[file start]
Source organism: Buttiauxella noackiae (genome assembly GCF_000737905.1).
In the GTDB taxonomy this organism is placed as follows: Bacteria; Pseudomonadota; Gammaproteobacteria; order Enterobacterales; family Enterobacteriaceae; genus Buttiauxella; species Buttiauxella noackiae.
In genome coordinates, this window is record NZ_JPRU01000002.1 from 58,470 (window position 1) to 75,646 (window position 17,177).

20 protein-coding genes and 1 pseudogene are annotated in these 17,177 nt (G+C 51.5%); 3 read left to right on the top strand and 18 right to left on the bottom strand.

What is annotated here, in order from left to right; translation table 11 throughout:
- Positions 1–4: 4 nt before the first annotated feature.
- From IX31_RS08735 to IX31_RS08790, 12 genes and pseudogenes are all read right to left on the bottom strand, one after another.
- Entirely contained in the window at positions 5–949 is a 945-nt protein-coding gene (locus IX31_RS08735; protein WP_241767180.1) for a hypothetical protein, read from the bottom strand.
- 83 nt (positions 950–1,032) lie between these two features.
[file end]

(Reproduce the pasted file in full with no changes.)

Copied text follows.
Source organism: Buttiauxella noackiae (genome assembly GCF_000737905.1).
In the GTDB taxonomy this organism is placed as follows: Bacteria; Pseudomonadota; Gammaproteobacteria; order Enterobacterales; family Enterobacteriaceae; genus Buttiauxella; species Buttiauxella noackiae.
In genome coordinates, this window is record NZ_JPRU01000002.1 from 58,470 (window position 1) to 75,646 (window position 17,177).

20 protein-coding genes and 1 pseudogene are annotated in these 17,177 nt (G+C 51.5%); 3 read left to right on the top strand and 18 right to left on the bottom strand.

What is annotated here, in order from left to right; translation table 11 throughout:
- Positions 1–4: 4 nt before the first annotated feature.
- From IX31_RS08735 to IX31_RS08790, 12 genes and pseudogenes are all read right to left on the bottom strand, one after another.
- Entirely contained in the window at positions 5–949 is a 945-nt protein-coding gene (locus IX31_RS08735; protein WP_241767180.1) for a hypothetical protein, read from the bottom strand.
- 83 nt (positions 950–1,032) lie between these two features.